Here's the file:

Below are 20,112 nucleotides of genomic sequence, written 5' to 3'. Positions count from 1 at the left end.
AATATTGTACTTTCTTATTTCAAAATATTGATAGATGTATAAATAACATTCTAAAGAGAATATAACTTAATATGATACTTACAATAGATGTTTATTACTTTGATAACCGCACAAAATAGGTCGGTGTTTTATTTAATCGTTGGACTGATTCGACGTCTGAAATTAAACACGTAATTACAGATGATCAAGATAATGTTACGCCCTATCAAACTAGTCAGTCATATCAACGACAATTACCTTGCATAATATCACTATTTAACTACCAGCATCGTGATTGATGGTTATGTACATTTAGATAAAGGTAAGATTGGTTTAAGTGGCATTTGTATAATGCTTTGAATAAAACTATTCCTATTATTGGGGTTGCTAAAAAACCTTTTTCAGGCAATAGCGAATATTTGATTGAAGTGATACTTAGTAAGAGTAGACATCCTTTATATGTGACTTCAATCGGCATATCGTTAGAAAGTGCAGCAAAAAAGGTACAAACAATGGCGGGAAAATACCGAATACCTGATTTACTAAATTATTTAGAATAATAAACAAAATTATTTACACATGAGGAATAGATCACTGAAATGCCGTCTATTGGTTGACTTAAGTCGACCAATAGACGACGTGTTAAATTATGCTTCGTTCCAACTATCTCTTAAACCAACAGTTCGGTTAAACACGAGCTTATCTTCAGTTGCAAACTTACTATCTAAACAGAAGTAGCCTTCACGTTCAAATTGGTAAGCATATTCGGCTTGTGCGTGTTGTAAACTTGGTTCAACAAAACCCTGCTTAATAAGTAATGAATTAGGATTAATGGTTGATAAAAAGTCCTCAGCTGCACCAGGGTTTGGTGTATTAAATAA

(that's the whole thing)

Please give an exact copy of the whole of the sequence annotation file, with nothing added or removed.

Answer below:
Below are 20,112 nucleotides of genomic sequence, written 5' to 3'. Positions count from 1 at the left end.
AATATTGTACTTTCTTATTTCAAAATATTGATAGATGTATAAATAACATTCTAAAGAGAATATAACTTAATATGATACTTACAATAGATGTTTATTACTTTGATAACCGCACAAAATAGGTCGGTGTTTTATTTAATCGTTGGACTGATTCGACGTCTGAAATTAAACACGTAATTACAGATGATCAAGATAATGTTACGCCCTATCAAACTAGTCAGTCATATCAACGACAATTACCTTGCATAATATCACTATTTAACTACCAGCATCGTGATTGATGGTTATGTACATTTAGATAAAGGTAAGATTGGTTTAAGTGGCATTTGTATAATGCTTTGAATAAAACTATTCCTATTATTGGGGTTGCTAAAAAACCTTTTTCAGGCAATAGCGAATATTTGATTGAAGTGATACTTAGTAAGAGTAGACATCCTTTATATGTGACTTCAATCGGCATATCGTTAGAAAGTGCAGCAAAAAAGGTACAAACAATGGCGGGAAAATACCGAATACCTGATTTACTAAATTATTTAGAATAATAAACAAAATTATTTACACATGAGGAATAGATCACTGAAATGCCGTCTATTGGTTGACTTAAGTCGACCAATAGACGACGTGTTAAATTATGCTTCGTTCCAACTATCTCTTAAACCAACAGTTCGGTTAAACACGAGCTTATCTTCAGTTGCAAACTTACTATCTAAACAGAAGTAGCCTTCACGTTCAAATTGGTAAGCATATTCGGCTTGTGCGTGTTGTAAACTTGGTTCAACAAAACCCTGCTTAATAAGTAATGAATTAGGATTAATGGTTGATAAAAAGTCCTCAGCTGCACCAGGGTTTGGTGTATTAAATAA